And he said, Which way shall we go up? And he answered, The way through the wilderness of Edom.
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EXPOSITORY (ENGLISH BIBLE)And he said—i.e., Jehoram said.
Which way.—They might cross the Jordan, and attack the northern frontier of Moab, or they might round the southern end of the Dead Sea, and invade Moab from the side of Edom. The former was the shortest route for both kings. But Moab’s strongest defences were on the north frontier, and the allies would be liable to attacks from the Syrians in Ramoth-gilead (2Kings 8:28). The longer and more difficult southern road may have been chosen partly on these grounds, and partly because Jehoshaphat wished to march as far as might be within his own territory, and to get a contingent from Edom, which was at this time subject to him (1Kings 22:48), and perhaps to hold it in check. Moreover, the Moabites were less likely to be on their guard on the southern border, which was more difficult of access.
And he answered.—Said—i.e., Jehoshaphat.2 Chronicles 20:22; and they would come upon the Moabites unprepared. He said; either Jehoshaphat; or rather, Jehoram; for the following answer may seem to be Jehoshaphat’s.
Through the wilderness of Edom; which though it was much the longer way, yet they thought it best; partly to secure the king or viceroy of Edom, of whom they might have some suspicion, from that passage, 2 Chronicles 20:22, and to carry both him and his soldiers along with them into the war, both to get their assistance, and to prevent them from, making a war of diversion against Judah, whilst Jehoshaphat was engaged against Moab; and partly that they might invade Moab on their weakest side, and where they least expected them. God also thus disposed their hearts to make way for the following miracle.
and he answered, the way through the wilderness of Edom; which bordered upon it, and the same through which the Israelites passed; for Kadesh was on the extreme border of Edom, whither they came, Numbers 20:1 and this Jehoshaphat proposed, partly that they might come upon Moab unawares, and attack them where they were weakest, and not on their guard; and partly, to take the king of Edom with them, who was no other than Jehoshaphat's deputy, and so be assisting to them, and prevent him from revolting, which otherwise he might take this opportunity of doing.And he said, Which way shall we go up? And he answered, The way through the wilderness of Edom.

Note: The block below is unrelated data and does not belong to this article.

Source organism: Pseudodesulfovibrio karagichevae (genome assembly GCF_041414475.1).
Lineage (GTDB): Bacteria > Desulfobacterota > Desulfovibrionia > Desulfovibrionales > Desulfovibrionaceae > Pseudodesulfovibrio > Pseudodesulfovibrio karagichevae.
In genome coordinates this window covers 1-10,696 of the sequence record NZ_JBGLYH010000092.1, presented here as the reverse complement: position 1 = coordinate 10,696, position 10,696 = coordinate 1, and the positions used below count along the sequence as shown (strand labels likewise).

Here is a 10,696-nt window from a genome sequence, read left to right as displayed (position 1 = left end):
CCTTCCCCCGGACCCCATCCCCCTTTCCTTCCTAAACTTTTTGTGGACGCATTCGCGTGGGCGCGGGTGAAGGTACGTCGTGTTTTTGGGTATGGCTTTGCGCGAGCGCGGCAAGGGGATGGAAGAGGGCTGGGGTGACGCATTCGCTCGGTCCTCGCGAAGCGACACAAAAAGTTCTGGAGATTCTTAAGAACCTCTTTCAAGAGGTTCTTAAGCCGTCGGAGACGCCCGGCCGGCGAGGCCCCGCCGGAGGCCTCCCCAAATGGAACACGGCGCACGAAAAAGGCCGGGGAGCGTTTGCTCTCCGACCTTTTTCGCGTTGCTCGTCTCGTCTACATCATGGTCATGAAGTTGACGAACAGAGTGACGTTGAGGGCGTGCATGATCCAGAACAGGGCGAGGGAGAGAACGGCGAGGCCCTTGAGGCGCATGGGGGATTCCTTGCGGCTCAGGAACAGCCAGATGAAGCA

EXEGETICAL (ORIGINAL LANGUAGES)8. And he said, Which way shall we go up?] These are the words of Jehoram, who leaves to his ally, the elder monarch, the decision of the line of march. They might have crossed the Jordan to the north of the Dead Sea and so come upon Moab from the north, but they would have had more difficulty then in bringing the king of Edom and his army along with them. The LXX. has ‘Which way shall I go up?’
through the wilderness of Edom] It would seem from 1 Kings 22:47 (see note there) that the Edomite royal family had come to an end, and that Jehoshaphat claimed the rights over that land which had been held in former times by Solomon. Hence the ‘deputy’ spoken of in that passage as ‘king of Edom’ would be one set up and maintained on his throne by the king of Judah. We can see from this how the way through Edom would be easy and would commend itself to Jehoshaphat.Verse 8. - And he said, Which way shall we go up? Jehoram asked Jehoshaphat's advice as to the plan of campaign. There 'were two ways in which Moab might be approached - the direct one across the Jordan and then southward through the country east of the Dead Sea to the Amen, which was the boundary between Moab and Israel; and a circuitous one through the desert west of the Red Sea, and across the Arabah south of it, then northwards through Northern Edom, to the brook Zered, or Wady-el- Ahsy, which was the boundary between Moab and Edom. If the former route were pursued, Moab would be entered on the north; if the latter, she would be attacked on the south. Jehoshaphat recommended the circuitous route. And he answered, The way through the wilderness of Edom; probably for two reasons: Edom, though under a native king, was a dependency of Judah (1 Kings 22:47), and on passing through the Edomite country, an Edomite contingent might be added to the invading force; Moab, moreover, was mere likely to be surprised by an attack on this quarter, which was unusual, and from which she would not anticipate danger. 2 Kings 3:1, see at 2 Kings 1:17. Joram or Jehoram was not so ungodly as his father Ahab and his Mother Jezebel. He had the statue or pillar of Baal, which his father had erected in Samaria, removed; and it was only to the sin of Jeroboam, i.e., the calf-worship, that he adhered. Joram therefore wished to abolish the worship of Baal and elevate the worship of Jehovah, under the image of the calf (ox), into the region of his kingdom once more. For the singular suffix ממּנּה see Ewald, 317, a. He did not succeed, however, in exterminating the worship of Baal. It not only continued in Samaria, but appears to have been carried on again in the most shameless manner (cf. 2 Kings 10:18.); at which we cannot be surprised, since his mother Jezebel, that fanatical worshipper of Baal, was living throughout the whole of his reign (2 Kings 9:30).
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